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SCSI Explained

If you are thinking of getting a new server or a workstation where the main requirement is for heavy duty file access, you must consider using a Small Computer Systems Interface (SCSI, pronounced scuzzy).


Why SCSI

Most servers spend a considerable amount of their time reading and writing to storage devices.

Most workstations use the IDE or EIDE interface. Probably the reason is that IDE drives are cheaper than SCSI type devices. For most workstation usage, the IDE interface is more than adequate. But if high speed disk access is crucial, the choice should be SCSI. Other articles in our newsletter have referred to the fact that you can't measure a system's performance based on the CPU speed alone. This is especially true in the case of a server when tasks are not normally CPU bound, but are file I/O bound.

Are all SCSI interfaces created equal? Of course not! As time marches on, improvements have been made to the original SCSI design. The terminology that has been used to define the improvements does not exactly represent the changes. There are terms like Fast SCSI, Fast Wide SCSI, Ultra SCSI, Wide Ultra SCSI, Ultra2 SCSI and Wide Ultra2 SCSI. From these titles can you tell what is the best? My guess is probably not.

Should you know the difference? My guess is yes, if you are planning to acquire new equipment or update old equipment. So we have finally arrived at the purpose of this article. That is to define the differences and to provide you with the knowledge that will help you understand.


Bus Width and Speed

The definitions below are listed in order from the slowest to the fastest type. In simple terms, there are two measurements to consider: Bus Width and Bus Speed. One other consideration is the number of SCSI devices that can be configured in one machine.

  • Bus width is measured in bits and is either 8 or 16 bits. Easiest way to understand this is to relate to lanes on a highway. A 16 lane highway will allow for more traffic than an 8 lane highway. Of course the 16 lane highway will cost more.
  • Bus speed is measured in megabytes (MB). The rating represents how many megabytes can be accessed in a second. A higher rating represents faster access.

SCSI Chart
Type Alternate Name Bus Width (bits) Bus Speed
(MB's/sec)
Max.
Devices
Bus Length
(Meters)
Single HVD LVD
SCSI-1 Narrow SCSI 8 5 8 6 25
Fast SCSI Narrow Fast SCSI 8 10 8 3 25
Ultra SCSI Narrow Ultra SCSI 8 20 8 1.5 25
Ultra2 SCSI Narrow Ultra2 SCSI 8 40 8 25 12
Fast Wide SCSI 16 20 16 3 25
Wide Ultra SCSI 16 40 16 1.5 25
Wide Ultra2 SCSI 16 80 16 25 12
Ultra3 SCSI Ultra160 SCSI 16 160 16 12
Ultra320 SCSI 16 320 16 12

Other SCSI Benefits

Besides the speed issues, another important feature of SCSI interfaces is that backwards compatibility has been incorporated in all new improvements. A rare situation for computer technology.

Thus, if you have older SCSI devices, they will still work as you upgrade to newer technology. Different SCSI technologies can be mixed on the same machine. Even though a new SCSI method may be used, older SCSI devices will not run any faster and newer SCSI devices will only run as fast as the SCSI controller allows.

SCSI devices provide the capability of interfacing with a wide variety of devices. Supported peripherals are tape drives, optical drives, hard disk drives, scanners, printers, disk array subsystems (RAID) and CD-ROM drives.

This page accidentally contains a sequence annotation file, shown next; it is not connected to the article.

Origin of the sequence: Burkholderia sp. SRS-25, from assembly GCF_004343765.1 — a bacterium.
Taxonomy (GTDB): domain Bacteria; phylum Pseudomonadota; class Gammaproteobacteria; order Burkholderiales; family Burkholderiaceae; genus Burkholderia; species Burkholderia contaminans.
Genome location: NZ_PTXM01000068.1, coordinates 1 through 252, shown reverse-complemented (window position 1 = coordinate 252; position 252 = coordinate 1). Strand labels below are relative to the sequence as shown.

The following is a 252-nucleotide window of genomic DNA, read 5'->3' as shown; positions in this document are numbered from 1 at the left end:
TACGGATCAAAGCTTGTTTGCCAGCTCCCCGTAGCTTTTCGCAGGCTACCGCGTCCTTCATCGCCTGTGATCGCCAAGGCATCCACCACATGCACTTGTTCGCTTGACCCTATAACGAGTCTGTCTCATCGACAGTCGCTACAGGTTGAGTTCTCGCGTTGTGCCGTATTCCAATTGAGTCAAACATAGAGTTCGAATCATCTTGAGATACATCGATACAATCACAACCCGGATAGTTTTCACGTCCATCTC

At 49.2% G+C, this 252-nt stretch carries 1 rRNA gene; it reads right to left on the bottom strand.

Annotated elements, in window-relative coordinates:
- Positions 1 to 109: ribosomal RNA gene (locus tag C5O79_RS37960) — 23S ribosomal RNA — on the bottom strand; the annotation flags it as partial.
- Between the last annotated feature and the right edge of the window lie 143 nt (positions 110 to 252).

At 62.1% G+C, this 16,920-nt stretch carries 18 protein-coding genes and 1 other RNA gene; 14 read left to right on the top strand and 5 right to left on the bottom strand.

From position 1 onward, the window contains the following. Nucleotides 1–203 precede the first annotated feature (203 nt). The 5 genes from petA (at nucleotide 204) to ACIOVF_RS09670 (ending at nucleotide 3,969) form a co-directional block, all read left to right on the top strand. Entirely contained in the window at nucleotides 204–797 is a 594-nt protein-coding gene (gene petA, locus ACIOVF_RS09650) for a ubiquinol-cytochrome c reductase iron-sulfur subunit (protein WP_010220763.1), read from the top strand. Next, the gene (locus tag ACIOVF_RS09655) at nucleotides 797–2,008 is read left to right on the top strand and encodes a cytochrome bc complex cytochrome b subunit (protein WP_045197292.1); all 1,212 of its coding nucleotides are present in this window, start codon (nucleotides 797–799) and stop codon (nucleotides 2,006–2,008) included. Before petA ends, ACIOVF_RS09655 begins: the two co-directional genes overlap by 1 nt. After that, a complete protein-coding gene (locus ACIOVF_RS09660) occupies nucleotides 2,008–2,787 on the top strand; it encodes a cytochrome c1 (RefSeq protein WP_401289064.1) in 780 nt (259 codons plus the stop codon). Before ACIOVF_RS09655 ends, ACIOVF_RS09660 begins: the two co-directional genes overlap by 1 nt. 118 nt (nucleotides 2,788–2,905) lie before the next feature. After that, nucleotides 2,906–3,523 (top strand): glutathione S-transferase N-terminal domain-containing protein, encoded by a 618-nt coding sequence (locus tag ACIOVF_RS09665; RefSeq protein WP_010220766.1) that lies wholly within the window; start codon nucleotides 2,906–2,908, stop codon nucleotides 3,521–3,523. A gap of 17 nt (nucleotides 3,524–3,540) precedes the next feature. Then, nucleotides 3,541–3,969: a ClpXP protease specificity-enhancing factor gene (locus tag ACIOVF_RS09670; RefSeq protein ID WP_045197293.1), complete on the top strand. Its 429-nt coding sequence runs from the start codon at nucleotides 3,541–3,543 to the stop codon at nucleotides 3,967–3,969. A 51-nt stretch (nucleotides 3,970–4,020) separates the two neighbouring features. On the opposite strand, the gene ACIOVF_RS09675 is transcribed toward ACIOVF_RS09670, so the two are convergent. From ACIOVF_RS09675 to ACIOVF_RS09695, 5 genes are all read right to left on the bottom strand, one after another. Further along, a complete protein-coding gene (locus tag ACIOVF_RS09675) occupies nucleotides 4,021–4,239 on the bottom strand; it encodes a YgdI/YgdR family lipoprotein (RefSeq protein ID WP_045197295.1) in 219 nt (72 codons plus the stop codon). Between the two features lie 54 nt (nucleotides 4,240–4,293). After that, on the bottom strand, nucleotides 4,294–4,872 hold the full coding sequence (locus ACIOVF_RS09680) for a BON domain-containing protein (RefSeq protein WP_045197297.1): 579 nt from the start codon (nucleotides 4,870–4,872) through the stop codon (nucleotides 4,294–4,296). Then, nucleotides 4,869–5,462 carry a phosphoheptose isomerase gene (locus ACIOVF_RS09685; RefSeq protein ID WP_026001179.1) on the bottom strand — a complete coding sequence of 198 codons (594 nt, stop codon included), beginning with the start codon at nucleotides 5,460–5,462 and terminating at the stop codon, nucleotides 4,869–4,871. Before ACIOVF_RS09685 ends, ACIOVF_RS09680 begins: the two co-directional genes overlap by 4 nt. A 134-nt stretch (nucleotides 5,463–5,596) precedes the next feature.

>What is LVD
  • The terms LVD and Ultra2 SCSI are used interchangeably.
  • It is a subset of the SCSI-3 standard.
  • It provides SCSI bus data rates of 80 Mbytes/sec.
  • It provides differential data integrity
  • It extends the SCSI bus cable lengths to 25 meters (12 meters with 16 devices)
  • LVD was defined in the original SCSI standards.

The increased bandwidth of 80 Mbytes means optimal performance where rapid response is required and random access and large queues are the norm. When using applications such as CAD and CAM, digital video and any RAID environment, the increased bandwidth is immediately noticeable as information is moved quickly and effortlessly.

The lower voltage requirements of LVD allow for the integration of the differential drivers and receivers into the drive's onboard SCSI controller. The older Ultra HVD design requires separate and costly high-voltage components.

LVD is fully compatible with the existing single-ended SCSI base. A unique circuit determines the type of SCSI bus the device is being used on, LVD or single-ended, and configures the drive operation to the appropriate bus capability.

LVD devices will work on SCSI-1and SCSI-2 bus segments. Older SCSI-1 and SCSI-2 single-ended devices will work on an LVD bus.

When using SCSI devices of different vintage on the same SCSI bus, all peripherals on that bus will respond to the earliest version SCSI specification.


Connector Guide
Sample Type Pins Used By Comments
IDC50-M 50 Narrow: SCSI-1 & 2, Ultra SCSI

Internal

8 bit

IDC50-F
HD68-M 68 Ultra2 LVD and Ultra Wide SCSI3

Internal/External.

About 1 7/8" wide

HD68-F
CN50-M 50 SCSI 1 & 2

External.

Also called Centronics C50

CN50-F
HD50-M 50 SCSI 2 & 3

External

About 1 3/8" wide

HD50-F
DB25-M 25 SCSI-1

External

Used by older Macs, Zip drives and scanners

DB25-F
HDI30-M 30

External

Apple PowerBooks

DB50-M 50 SCSI-1 Used on old Sun Sparcstations
DB50-F
DB37-M 37 SCSI-1
DB37-F
VHDCI-M 68 Ultra SCSI 2 & 3

Popular on RAID cards.

0.8mm

VHDCI-F
HPCN50 50 Used in Japan on Digital cameras
HDCN60 60 Used on old IBM rs6000's

Cable Guide
SCSI Type Code Pins Comments
SCSI -1 A 50 External - Centronics C50
ble
SCSI-2 A 50 External - High Density D50M
Internal
SCSI-3 P 68 External - High Density D68M
Internal - High Density
External - VHDCI connector
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